With tangled, freakily-dyed tresses and pit-stampeding bad attitude, championing pure macha pleasure ( one T-shirt design featured an S/M-garbed woman harnessing a guy's face to her crotch, with the tag line "Smell the Magic." Indeed.), L7 staked out a women's version of the guitar-god/he-man crunch of heavy metal, and hauled a sizable underground following, major-label deal, and MTV success along in its wake. Like fellow "monster girl" bands--SF's Frightwig, New York's Lunachicks and Minneapolis's Babes In Toyland-- L7 wasn't out to reform the brute force of skull-crunching, balls-out thrash; they just wanted to stamp it with their own, indelibly female point of view. Helped by tunes that took hooks as seriously as grunge, L7 hurdled out of the pack and into American youth consciousness. By 1992's Bricks are Heavy, L7 was radicalized, having watched the Gulf War via satellite and started an abortion right group, Rock for Choice, with the Feminist Majority Foundation. Produced by Nevermind knob-twiddler Butch Vig, Bricks boils L7 down to the bare bones, stretching its aggro fuzz into tuneful, winding melodies and dragging the vocals into zombie chants and volatile howls. It's frostily allof where Smell the Magic is white hot, with songs like "Diet Pill" and "Everglade" cooly unfolding until their repressed energy bursts forth like a pipe bomb.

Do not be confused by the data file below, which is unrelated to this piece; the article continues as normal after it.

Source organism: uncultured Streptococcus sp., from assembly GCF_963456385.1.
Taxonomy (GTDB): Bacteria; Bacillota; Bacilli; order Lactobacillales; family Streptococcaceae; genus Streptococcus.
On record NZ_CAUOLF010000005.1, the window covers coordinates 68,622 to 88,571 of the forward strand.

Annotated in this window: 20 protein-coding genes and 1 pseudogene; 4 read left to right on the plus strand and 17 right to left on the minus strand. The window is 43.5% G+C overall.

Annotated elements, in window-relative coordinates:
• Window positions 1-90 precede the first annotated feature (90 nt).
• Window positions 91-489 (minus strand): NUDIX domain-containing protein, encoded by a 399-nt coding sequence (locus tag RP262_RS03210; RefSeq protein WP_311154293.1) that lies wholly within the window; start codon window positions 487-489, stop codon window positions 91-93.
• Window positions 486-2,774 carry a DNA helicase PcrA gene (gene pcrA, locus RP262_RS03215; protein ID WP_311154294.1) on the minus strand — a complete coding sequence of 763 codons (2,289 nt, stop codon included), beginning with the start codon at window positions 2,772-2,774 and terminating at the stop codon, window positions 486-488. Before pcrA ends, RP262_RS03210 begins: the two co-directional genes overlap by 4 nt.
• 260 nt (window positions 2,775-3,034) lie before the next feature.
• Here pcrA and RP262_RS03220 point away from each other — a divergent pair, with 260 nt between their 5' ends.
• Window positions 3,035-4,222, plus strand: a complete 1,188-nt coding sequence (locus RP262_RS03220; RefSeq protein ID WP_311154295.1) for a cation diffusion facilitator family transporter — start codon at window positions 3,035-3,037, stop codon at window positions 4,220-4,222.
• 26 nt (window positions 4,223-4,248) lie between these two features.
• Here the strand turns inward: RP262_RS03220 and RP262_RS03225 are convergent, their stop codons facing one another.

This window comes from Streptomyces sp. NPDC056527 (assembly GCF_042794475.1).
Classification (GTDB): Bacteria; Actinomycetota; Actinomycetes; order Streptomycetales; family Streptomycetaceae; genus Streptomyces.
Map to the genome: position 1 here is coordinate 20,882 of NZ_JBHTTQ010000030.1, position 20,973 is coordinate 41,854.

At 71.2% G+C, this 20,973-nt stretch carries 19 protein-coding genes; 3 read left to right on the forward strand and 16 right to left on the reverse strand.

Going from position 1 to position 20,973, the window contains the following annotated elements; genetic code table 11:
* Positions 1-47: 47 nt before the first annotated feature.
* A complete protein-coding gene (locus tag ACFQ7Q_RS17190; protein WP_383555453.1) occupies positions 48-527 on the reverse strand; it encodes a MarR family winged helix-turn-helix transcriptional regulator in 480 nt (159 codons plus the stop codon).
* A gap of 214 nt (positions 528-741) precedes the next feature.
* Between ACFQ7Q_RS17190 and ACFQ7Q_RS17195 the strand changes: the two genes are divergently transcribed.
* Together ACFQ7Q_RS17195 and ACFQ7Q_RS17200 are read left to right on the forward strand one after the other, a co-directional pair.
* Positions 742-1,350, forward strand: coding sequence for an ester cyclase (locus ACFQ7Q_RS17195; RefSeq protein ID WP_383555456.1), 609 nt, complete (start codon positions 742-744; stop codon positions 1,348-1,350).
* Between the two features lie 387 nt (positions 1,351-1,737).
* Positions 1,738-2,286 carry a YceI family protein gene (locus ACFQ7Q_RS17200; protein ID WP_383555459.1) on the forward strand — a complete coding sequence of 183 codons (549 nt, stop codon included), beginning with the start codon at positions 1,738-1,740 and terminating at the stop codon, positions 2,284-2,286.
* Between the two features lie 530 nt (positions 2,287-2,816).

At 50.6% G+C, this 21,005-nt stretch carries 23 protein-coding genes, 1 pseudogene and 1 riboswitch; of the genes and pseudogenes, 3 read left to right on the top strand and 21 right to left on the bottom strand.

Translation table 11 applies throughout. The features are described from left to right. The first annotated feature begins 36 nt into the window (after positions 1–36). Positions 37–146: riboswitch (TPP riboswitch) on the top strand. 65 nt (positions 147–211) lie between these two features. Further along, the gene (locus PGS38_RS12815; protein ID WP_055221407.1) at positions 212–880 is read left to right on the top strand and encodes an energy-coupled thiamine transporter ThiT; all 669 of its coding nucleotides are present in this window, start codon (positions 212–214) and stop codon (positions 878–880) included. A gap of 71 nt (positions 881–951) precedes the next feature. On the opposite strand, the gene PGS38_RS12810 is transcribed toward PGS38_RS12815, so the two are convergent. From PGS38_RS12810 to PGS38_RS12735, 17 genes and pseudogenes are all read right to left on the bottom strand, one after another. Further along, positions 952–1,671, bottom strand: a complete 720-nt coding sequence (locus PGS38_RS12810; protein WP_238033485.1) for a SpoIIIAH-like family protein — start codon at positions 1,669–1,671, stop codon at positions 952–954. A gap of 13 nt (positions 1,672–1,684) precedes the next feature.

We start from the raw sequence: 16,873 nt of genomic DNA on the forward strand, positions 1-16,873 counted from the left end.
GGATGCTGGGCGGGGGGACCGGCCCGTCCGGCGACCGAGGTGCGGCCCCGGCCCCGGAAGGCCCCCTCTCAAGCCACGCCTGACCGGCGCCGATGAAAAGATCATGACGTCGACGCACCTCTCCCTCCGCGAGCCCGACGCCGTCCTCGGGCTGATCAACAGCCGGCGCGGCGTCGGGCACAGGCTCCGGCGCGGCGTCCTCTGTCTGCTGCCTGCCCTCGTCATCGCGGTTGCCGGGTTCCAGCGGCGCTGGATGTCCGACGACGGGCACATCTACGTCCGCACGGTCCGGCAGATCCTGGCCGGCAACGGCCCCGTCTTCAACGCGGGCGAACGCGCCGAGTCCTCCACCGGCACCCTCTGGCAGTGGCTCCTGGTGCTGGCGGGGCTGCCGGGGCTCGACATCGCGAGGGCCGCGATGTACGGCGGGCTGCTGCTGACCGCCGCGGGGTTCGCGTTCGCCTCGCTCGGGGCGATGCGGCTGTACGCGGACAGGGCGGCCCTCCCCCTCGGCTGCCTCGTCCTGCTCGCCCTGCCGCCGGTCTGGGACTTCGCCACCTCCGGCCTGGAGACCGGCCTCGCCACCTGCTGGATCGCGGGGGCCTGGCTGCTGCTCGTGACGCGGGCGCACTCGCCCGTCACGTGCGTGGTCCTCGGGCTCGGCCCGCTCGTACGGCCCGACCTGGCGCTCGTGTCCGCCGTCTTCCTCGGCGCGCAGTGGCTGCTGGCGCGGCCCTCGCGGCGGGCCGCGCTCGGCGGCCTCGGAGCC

Guitarist/vocalist Donita Sparks reigns as L7's siren of syrup and steel, bitting through Brick's lyrical waggery, explicated rage, and overtly political rants with a leathery, serrated contralto. She deconstructs the military turn-on with fierce clarity on "Wargasm," then tweaks hipsters for their homogenous apathy on "Pretend We're Dead"-- the Brick's single that milked B-52's infectiousness out of a slow metal chunk and became L7's breakthrough.


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